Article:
First things first: We had to buy a camper trailer. We already had a suitable 4X4 (Toyota HiLux Surf) with aftermarket suspension, long-range fuel tank (195 litres), snorkel, bullbar, cargo barrier and a roof rack. Some people warned us against taking a Japanese import around the country, but we never had any trouble getting spare parts for the car or finding a mechanic who could fix it. With a 2.4-litre diesel engine, we had to make sure we didn’t buy a camper that was going to be too heavy for the car. Fortunately, Chris and I believe in keeping things simple, so all we wanted was a basic off-road camper trailer without too many extras. Our reasoning was that having less gadgets would mean fewer things to break. And a big reason for taking this two-year trip was for simplicity, so we could enjoy life without getting distracted by too much stuff.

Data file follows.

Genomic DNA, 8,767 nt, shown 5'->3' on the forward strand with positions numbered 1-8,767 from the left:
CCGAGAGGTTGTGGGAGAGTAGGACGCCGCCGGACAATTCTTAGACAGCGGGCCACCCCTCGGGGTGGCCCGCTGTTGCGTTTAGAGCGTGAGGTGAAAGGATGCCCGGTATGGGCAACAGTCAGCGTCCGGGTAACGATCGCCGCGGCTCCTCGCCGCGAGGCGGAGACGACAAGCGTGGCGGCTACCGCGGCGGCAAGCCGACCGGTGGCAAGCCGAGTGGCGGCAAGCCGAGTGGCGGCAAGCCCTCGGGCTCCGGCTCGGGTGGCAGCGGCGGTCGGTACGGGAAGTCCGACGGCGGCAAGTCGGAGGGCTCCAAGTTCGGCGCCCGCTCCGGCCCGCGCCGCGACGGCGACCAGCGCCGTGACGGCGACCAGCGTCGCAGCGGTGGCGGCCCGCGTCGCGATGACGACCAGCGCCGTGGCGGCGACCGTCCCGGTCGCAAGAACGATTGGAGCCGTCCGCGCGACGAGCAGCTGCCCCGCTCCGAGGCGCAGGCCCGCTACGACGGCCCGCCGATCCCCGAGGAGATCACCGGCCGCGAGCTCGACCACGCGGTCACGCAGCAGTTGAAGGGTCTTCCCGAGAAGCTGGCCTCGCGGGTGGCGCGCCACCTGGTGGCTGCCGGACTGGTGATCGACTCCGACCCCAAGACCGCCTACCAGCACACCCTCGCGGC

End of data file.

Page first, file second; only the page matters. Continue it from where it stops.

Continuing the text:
An off-road camper trailer was the obvious choice. We wanted to visit remote places and needed decent living space, as we would be travelling with our two-and-a-half year-old son, Shannon, and 15-month-old daughter, Chantelle. Within a month of coming back from our holiday we looked at a second-hand off-road trailer and bought it for $7500. With a 2.7m tent and annexe, it was spacious enough for two adults and two kids. The two-burner stove with grill and kitchen box were basic, but would suffice. Chris then made an extension to the kitchen bench so we would have plenty of room to prepare meals. We also bolted a heavy-duty toolbox to the drawbar; this would be the storage spot for our generator, pegs, guy ropes and, of course, tools. We had electric brakes installed because safety comes first with kids in the back.